Skribblers Magazine

One of the central ideas for this blog is that I hope to communicate about what’s going on right now. The life of a writer, I guess — not that my life is so exciting or brillliant, but, um, it’s all I’ve got. So over time I’ll talk about getting started on books, the challenges of revision, fan mail, reading book reviews, having ideas rejected, whatever is happening personally and professionally at the moment. Maybe even talk about coaching Little League or the deep joy of driving my green John Deere (it’s a farmer thing). We’ll see how it goes.

A few months ago, I received an email from a woman named Tammy Ellis-Robinson. She explained that she was the editor of Skribblers Magazine. Tammy invited me, as a local author, to speak at their annual celebration, scheduled for May 15th.

I responded with something like: “Huh? What? Why? When?” And I may have even thought, “How much?”

Tammy explained that Skribblers was a non-profit magazine dedicated to publishing children’s writing and artwork from the Capital Region in New York. She sent me a copy; I was instantly impressed — they publish in e-zine and print formats — and, of course, I told Tammy that I would be happy to help.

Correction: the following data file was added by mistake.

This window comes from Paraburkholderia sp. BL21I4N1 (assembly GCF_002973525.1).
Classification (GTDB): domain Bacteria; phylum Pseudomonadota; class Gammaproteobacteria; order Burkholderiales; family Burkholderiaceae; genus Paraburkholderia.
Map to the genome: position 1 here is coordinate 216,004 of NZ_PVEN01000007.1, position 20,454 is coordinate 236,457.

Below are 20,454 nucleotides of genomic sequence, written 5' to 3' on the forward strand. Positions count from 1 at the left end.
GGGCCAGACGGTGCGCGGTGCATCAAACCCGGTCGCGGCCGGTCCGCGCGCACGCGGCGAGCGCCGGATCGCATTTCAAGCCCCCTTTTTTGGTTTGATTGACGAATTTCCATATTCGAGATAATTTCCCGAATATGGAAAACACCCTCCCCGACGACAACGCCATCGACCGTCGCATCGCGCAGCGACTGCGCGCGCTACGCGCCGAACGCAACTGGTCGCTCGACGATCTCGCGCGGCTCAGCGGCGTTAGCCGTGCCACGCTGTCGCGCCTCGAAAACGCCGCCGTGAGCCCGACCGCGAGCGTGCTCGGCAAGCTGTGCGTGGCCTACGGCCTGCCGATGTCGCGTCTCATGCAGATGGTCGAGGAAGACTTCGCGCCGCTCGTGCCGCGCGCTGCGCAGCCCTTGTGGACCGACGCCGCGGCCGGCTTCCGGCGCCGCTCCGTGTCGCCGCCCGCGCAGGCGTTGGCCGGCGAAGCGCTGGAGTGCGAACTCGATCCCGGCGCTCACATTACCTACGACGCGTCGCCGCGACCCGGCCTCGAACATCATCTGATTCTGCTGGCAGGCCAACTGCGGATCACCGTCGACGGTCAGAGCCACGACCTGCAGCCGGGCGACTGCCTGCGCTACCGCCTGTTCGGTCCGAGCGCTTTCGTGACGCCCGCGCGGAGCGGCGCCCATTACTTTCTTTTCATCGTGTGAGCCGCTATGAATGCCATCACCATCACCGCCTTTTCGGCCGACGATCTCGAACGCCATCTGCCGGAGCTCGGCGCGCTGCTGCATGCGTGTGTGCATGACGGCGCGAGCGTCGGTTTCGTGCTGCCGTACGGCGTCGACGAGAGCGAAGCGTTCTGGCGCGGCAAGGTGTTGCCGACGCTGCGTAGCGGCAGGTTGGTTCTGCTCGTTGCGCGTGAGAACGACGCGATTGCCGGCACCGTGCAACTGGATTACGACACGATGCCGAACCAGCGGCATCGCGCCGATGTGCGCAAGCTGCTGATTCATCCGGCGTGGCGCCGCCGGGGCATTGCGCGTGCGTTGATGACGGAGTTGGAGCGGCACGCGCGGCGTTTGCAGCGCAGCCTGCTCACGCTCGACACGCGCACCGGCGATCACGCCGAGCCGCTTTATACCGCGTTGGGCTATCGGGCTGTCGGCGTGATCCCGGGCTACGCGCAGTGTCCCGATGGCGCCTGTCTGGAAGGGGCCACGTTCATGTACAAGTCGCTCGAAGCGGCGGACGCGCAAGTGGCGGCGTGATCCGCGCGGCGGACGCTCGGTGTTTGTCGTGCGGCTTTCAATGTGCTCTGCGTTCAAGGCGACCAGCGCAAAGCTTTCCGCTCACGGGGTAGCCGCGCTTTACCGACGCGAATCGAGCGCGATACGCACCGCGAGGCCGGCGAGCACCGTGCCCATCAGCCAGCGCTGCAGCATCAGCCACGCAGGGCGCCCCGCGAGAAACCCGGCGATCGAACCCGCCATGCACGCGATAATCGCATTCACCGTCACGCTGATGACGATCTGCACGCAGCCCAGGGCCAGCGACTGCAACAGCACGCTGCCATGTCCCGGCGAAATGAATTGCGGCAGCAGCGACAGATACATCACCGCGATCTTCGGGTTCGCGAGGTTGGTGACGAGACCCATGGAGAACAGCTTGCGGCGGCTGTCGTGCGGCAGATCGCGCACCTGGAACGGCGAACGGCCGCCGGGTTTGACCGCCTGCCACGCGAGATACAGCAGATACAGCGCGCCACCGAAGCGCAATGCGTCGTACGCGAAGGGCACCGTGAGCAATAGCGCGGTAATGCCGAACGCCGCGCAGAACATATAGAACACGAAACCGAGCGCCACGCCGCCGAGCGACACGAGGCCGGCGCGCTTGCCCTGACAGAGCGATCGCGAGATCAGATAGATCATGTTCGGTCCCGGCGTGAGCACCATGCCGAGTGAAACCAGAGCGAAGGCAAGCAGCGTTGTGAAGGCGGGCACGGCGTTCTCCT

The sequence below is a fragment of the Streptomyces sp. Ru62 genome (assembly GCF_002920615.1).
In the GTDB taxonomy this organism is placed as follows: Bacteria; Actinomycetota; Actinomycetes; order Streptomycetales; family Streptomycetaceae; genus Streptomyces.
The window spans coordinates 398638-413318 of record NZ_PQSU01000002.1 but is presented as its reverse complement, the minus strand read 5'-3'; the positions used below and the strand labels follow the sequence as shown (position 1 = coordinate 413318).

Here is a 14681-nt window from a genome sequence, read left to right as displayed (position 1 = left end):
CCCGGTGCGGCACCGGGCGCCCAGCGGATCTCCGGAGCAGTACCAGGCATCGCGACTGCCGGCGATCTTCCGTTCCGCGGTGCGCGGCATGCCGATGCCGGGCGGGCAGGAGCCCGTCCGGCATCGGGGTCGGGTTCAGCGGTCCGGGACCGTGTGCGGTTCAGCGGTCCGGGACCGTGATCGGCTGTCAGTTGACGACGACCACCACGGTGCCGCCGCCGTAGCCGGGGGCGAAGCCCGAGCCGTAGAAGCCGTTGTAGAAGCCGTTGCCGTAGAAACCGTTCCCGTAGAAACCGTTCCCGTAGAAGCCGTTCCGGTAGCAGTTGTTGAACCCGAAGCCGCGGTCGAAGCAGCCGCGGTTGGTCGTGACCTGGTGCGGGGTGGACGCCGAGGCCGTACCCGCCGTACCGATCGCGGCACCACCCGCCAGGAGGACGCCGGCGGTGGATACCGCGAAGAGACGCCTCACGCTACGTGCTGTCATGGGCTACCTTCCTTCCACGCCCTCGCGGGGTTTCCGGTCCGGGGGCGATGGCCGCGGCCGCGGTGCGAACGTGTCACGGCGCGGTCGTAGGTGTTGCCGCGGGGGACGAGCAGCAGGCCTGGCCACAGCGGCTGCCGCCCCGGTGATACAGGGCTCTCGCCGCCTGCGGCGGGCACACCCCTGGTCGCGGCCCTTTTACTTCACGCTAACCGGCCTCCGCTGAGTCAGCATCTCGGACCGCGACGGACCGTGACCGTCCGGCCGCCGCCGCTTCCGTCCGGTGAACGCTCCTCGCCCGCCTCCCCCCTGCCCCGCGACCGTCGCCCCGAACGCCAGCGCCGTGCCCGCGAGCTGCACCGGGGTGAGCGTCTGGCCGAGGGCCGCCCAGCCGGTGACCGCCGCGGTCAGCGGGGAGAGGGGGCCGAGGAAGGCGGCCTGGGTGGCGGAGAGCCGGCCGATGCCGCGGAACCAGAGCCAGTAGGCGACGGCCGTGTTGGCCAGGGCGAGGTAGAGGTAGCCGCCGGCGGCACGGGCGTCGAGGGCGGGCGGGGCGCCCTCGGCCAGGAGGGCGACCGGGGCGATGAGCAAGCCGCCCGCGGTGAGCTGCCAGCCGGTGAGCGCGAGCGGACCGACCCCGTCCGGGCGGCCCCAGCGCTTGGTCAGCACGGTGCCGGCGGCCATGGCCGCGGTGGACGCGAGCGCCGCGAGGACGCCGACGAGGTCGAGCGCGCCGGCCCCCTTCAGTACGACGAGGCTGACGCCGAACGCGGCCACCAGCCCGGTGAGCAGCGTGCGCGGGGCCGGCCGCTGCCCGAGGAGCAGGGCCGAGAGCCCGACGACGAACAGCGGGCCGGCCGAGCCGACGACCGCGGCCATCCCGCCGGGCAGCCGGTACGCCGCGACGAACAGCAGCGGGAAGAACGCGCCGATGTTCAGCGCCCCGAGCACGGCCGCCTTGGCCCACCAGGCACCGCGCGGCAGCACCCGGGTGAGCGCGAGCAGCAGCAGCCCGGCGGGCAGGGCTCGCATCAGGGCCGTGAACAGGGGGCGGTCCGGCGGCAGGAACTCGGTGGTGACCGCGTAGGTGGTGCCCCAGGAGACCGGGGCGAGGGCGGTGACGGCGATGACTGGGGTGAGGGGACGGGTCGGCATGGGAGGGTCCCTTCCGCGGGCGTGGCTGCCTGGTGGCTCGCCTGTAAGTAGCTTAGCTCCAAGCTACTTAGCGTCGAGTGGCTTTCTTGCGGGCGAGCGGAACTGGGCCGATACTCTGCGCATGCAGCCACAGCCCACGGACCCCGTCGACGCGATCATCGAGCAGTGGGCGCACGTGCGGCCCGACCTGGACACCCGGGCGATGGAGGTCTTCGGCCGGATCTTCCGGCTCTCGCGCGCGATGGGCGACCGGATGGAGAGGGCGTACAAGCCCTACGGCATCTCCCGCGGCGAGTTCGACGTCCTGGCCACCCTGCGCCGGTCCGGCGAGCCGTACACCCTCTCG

So a few nights ago, after wolfing down my oldest son’s birthday cake (15 candles!), I made the short drive to the event. I was greeted warmly by several volunteers and led into the auditorium. There were about 200 people in attendance, children and their parents — eager writers and artists and the people who love them. Tammy took the stage and won my heart. Because Tammy Ellis-Robinson was clearly a force of nature: dynamic, silly, dedicated, energetic, fun-loving, smart.

Next, Anne Marie Doyle introduced me to the crowd and I gave my talk. The event wasn’t about me, and I kept it short. Said some things, read some things, got out of the way for the night’s real entertainment. For then a number of proud children came up, one by one, to read their pieces.

I was stunned by the quality of the writing, the simple joy of being in that room, witness to all that blossoming talent and great energy. And I couldn’t help but feel at that moment that I had the best job in the world, that I was blessed to be invited into this scene, to be a small part of something so good, where the creativity of our children was nurtured and celebrated, and to meet remarkable people like Tammy Ellis-Robinson. It was a rewarding, uplifting experience for everyone fortunate enough to be there.

So check out the Skribblers website. It includes games, writing tips, and lots of poems, stories, and drawings. If you are from the area, sign up for a subscription — or encourage a child to submit a work. If not, you might want to use Skribblers as a model for a magazine in your own community. And if you are a teacher from the area, you may want to contact Tammy to see about getting Skribblers distributed at your school. Because I’m telling you, it rocks.

Congratulations, Tammy. Congratulations, kids. And a big round of applause to all you adults who were in the room that night, it couldn’t happen without your love and support!

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